Move over Wednesday Addams! Move over for Vantablack, the color darker than black.
The UK National Physical Laboratory has created a substance so black, physical features stop being visible. Anything coated with Vantablack will lose its physical features, like dents, curves and edges. The high-tech material is so dark it resembles a black hole, sucking in as much light as possible.
Vantablack is composed of a set of microscopic carbon nanotubes, vertically aligned in a specific way to trap visible light. It is known to absorb nearly 99.99% of all light in the visible spectrum.
Before explaining more about this man-made, applicable black hole substance, you should understand how colors work, and why you see them the way you do.
What we call light, is electromagnetic radiation within the range of wavelength that can be interpreted by the human eye as they bounce back, or reflect off of things. So basically, the color of things is the color they don’t absorb. Meaning, in technical terms, the color you see is the color objects reflect and the opposite of the color it holds.
Complete brightness or the color white, is actually all visible light reflecting off an object and bouncing back into your eyes, without any of it being absorbing. However, the “color” black is the absence of interpretable color. Meaning no light is bouncing back for your eyes to see. So technically black is not a color, and neither is Vantablack.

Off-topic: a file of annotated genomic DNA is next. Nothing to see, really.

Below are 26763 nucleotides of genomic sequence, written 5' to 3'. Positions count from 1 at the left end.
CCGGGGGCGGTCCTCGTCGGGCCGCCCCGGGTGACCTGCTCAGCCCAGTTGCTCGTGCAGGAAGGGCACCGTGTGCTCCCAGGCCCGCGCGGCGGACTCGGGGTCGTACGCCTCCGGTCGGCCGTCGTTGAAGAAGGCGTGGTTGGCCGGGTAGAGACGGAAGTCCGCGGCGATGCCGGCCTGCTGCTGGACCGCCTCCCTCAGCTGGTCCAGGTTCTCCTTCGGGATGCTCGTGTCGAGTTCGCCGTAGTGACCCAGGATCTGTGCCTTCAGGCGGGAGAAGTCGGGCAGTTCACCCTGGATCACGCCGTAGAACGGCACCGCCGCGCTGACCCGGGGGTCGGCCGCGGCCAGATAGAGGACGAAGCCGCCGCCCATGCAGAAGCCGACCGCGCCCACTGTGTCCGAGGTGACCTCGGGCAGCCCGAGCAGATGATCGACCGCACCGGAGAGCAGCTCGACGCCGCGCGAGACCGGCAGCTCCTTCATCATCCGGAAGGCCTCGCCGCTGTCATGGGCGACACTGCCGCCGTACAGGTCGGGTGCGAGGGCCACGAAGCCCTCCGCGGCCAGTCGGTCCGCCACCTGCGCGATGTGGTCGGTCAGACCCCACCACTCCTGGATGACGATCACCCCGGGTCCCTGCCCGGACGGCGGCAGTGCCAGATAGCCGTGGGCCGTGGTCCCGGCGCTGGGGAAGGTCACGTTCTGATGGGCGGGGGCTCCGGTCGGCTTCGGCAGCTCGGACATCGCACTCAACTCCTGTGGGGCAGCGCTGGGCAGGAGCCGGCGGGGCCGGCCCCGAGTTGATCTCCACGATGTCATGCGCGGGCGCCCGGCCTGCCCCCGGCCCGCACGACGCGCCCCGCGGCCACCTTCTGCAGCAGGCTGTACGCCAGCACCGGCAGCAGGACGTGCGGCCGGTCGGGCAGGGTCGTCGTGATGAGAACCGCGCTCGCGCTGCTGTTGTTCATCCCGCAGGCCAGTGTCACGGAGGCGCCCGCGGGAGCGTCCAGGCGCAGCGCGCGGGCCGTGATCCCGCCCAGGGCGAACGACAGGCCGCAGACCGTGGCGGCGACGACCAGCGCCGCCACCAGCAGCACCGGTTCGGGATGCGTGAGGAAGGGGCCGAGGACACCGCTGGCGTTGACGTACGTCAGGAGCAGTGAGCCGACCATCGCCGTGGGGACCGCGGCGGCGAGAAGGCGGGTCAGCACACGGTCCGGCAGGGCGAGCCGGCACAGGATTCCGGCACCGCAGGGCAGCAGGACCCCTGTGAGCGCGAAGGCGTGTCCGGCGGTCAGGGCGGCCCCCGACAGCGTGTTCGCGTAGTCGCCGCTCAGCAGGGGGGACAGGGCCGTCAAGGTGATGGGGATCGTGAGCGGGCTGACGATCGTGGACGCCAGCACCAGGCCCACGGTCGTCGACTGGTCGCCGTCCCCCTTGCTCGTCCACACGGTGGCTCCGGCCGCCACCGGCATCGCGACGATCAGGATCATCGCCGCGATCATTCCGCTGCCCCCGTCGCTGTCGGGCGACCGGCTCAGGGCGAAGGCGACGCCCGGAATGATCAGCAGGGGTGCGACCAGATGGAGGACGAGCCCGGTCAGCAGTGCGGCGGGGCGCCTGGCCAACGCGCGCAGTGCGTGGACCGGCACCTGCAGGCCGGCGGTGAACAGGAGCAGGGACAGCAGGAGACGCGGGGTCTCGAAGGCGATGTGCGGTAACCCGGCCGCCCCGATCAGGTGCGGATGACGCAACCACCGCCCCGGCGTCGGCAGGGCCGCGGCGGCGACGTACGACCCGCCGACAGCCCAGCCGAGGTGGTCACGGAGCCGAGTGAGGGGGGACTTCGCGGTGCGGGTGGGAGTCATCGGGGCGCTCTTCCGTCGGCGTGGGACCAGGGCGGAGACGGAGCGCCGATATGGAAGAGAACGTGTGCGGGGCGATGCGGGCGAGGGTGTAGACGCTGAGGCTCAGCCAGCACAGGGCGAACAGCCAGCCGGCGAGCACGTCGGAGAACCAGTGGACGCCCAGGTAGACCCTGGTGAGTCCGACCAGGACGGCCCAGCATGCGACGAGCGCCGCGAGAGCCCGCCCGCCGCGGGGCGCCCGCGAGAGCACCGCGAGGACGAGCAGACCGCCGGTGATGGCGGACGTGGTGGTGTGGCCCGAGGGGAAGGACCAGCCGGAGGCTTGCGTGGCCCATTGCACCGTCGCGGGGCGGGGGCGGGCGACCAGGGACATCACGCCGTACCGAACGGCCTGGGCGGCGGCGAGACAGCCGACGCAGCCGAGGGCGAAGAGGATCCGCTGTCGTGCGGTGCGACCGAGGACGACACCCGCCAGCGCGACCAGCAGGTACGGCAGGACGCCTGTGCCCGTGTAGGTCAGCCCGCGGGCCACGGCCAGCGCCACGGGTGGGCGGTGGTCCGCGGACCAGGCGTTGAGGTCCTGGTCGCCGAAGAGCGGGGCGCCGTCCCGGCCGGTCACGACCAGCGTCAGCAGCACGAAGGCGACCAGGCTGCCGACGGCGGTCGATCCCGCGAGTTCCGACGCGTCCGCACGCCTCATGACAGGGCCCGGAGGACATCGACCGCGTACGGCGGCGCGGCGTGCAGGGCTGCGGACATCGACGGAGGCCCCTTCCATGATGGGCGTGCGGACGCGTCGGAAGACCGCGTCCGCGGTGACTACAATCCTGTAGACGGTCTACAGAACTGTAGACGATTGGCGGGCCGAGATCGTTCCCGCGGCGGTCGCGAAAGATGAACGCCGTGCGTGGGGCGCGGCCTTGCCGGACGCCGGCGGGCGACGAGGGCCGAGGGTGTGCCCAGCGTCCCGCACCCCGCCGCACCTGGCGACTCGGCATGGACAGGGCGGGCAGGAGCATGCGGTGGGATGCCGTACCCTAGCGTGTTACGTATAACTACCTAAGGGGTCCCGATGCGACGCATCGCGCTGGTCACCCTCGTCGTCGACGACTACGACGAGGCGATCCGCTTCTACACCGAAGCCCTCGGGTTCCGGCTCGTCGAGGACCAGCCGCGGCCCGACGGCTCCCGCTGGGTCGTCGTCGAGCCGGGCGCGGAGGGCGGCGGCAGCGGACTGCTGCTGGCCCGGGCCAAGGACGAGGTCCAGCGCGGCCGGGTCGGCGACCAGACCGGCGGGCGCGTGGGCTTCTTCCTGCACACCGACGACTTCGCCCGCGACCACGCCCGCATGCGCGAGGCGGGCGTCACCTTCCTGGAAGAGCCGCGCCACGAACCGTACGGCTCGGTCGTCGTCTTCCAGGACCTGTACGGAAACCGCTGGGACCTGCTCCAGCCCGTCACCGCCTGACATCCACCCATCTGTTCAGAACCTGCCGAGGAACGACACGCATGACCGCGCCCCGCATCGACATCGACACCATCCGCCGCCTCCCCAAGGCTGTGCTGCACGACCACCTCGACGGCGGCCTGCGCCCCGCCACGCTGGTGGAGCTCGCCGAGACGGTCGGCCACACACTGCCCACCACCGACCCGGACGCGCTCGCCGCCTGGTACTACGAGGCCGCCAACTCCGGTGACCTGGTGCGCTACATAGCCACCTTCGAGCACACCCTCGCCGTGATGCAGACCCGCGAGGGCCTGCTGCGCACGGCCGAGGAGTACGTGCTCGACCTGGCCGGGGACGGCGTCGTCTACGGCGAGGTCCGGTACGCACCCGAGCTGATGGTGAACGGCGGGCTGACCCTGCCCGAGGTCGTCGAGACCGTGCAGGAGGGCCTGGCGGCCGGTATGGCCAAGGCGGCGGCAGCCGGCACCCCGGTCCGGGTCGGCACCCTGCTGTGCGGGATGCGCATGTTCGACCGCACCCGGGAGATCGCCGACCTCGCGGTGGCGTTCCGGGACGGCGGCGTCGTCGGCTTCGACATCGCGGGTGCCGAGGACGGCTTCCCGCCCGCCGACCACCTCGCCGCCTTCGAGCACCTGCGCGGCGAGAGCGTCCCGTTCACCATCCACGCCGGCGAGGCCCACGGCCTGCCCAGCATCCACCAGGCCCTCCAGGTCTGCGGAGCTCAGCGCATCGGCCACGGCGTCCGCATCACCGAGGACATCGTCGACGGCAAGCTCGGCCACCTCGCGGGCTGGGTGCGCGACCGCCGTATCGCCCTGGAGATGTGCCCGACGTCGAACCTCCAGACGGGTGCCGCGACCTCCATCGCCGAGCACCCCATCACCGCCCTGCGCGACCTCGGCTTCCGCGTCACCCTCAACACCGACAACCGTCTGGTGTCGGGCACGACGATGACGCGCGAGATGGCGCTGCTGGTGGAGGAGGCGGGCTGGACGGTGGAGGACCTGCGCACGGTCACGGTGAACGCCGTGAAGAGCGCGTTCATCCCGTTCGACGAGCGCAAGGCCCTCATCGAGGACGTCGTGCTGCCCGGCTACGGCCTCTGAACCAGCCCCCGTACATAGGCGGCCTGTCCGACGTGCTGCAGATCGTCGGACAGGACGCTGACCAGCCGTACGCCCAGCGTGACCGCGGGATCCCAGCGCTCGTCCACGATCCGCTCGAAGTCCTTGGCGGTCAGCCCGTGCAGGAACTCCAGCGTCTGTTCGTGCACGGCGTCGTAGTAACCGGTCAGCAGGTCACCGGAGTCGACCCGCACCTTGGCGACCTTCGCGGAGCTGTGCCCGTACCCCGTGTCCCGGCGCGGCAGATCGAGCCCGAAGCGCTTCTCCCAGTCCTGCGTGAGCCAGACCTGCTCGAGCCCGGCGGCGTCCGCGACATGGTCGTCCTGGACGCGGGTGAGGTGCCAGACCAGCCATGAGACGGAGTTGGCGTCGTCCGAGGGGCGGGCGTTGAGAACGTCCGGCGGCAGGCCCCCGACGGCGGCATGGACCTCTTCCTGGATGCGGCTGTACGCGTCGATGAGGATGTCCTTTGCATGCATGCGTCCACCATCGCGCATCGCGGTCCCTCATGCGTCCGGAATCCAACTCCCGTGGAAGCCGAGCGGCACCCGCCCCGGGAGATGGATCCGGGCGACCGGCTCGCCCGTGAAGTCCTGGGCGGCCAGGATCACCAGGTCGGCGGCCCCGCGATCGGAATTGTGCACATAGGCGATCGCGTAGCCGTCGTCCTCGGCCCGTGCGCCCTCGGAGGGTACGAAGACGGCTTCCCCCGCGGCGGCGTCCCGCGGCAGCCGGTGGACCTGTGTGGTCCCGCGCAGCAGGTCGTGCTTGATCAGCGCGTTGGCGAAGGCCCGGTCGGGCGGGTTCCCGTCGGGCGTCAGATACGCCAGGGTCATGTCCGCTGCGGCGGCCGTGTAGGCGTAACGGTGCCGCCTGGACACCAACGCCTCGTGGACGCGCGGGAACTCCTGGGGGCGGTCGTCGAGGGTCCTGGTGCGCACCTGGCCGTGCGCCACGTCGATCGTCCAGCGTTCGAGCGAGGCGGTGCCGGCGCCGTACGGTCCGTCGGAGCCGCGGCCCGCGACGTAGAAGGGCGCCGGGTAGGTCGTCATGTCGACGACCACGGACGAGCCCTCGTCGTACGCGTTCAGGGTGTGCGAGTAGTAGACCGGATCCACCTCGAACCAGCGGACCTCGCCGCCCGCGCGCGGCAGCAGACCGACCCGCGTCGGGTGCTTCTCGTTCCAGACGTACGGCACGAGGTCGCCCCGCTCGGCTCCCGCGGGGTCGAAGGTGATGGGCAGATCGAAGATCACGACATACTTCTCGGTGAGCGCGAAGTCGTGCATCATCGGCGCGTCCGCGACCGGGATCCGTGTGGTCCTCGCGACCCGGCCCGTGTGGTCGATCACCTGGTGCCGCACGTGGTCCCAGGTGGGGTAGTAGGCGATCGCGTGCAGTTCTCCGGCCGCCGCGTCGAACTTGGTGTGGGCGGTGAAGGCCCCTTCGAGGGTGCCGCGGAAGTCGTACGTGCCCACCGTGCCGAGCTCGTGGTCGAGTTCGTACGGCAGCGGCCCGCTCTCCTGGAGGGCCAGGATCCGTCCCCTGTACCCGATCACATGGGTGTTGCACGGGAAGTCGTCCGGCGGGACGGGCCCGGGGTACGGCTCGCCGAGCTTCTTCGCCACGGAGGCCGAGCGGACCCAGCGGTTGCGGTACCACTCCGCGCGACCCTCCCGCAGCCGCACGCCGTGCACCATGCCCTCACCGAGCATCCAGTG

The reason Vantablack turns everything into a black hole, is its incredible ability to absorb 99.956% of all visible light, leaving nothing to bounce back to your eyes. The absence of light makes it hard for your eyes to spot physical details of the object.
The name is a acronyms for Vertically Aligned NanoTube Arrays, inspired by the alignment of vertical single-atom carbon tubes. The tubes are structured in way that traps light instead of letting it bounce back. Light continues to bounce inside the Vantablack, enough to eventually being absorbed and fritter into heat.
The possible uses of the substance are limitless. It can be used to increase solar cell efficiency, and the US Army has found it useful in future thermal camouflage technology.